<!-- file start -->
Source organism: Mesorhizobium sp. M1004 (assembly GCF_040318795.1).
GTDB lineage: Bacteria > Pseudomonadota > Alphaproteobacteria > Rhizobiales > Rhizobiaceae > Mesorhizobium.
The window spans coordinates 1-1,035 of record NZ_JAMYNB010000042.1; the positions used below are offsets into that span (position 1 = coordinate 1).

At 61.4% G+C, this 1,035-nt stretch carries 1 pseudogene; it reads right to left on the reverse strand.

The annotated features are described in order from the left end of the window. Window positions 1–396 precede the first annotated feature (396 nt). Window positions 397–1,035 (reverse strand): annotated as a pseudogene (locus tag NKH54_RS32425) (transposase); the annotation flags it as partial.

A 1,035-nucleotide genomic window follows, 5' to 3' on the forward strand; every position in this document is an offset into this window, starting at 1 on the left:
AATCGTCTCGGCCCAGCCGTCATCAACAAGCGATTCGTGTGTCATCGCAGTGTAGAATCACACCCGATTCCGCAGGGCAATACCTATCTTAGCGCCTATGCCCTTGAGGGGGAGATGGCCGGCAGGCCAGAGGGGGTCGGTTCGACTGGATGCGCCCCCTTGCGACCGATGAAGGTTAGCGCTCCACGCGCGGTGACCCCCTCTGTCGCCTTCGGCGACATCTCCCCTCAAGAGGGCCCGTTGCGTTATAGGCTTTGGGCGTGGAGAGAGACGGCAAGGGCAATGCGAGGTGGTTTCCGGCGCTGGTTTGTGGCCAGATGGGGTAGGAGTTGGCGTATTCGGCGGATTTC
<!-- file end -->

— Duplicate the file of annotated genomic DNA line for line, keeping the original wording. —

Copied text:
Source organism: Mesorhizobium sp. M1004 (assembly GCF_040318795.1).
GTDB lineage: Bacteria > Pseudomonadota > Alphaproteobacteria > Rhizobiales > Rhizobiaceae > Mesorhizobium.
The window spans coordinates 1-1,035 of record NZ_JAMYNB010000042.1; the positions used below are offsets into that span (position 1 = coordinate 1).

At 61.4% G+C, this 1,035-nt stretch carries 1 pseudogene; it reads right to left on the reverse strand.

The annotated features are described in order from the left end of the window. Window positions 1–396 precede the first annotated feature (396 nt). Window positions 397–1,035 (reverse strand): annotated as a pseudogene (locus tag NKH54_RS32425) (transposase); the annotation flags it as partial.

A 1,035-nucleotide genomic window follows, 5' to 3' on the forward strand; every position in this document is an offset into this window, starting at 1 on the left:
AATCGTCTCGGCCCAGCCGTCATCAACAAGCGATTCGTGTGTCATCGCAGTGTAGAATCACACCCGATTCCGCAGGGCAATACCTATCTTAGCGCCTATGCCCTTGAGGGGGAGATGGCCGGCAGGCCAGAGGGGGTCGGTTCGACTGGATGCGCCCCCTTGCGACCGATGAAGGTTAGCGCTCCACGCGCGGTGACCCCCTCTGTCGCCTTCGGCGACATCTCCCCTCAAGAGGGCCCGTTGCGTTATAGGCTTTGGGCGTGGAGAGAGACGGCAAGGGCAATGCGAGGTGGTTTCCGGCGCTGGTTTGTGGCCAGATGGGGTAGGAGTTGGCGTATTCGGCGGATTTC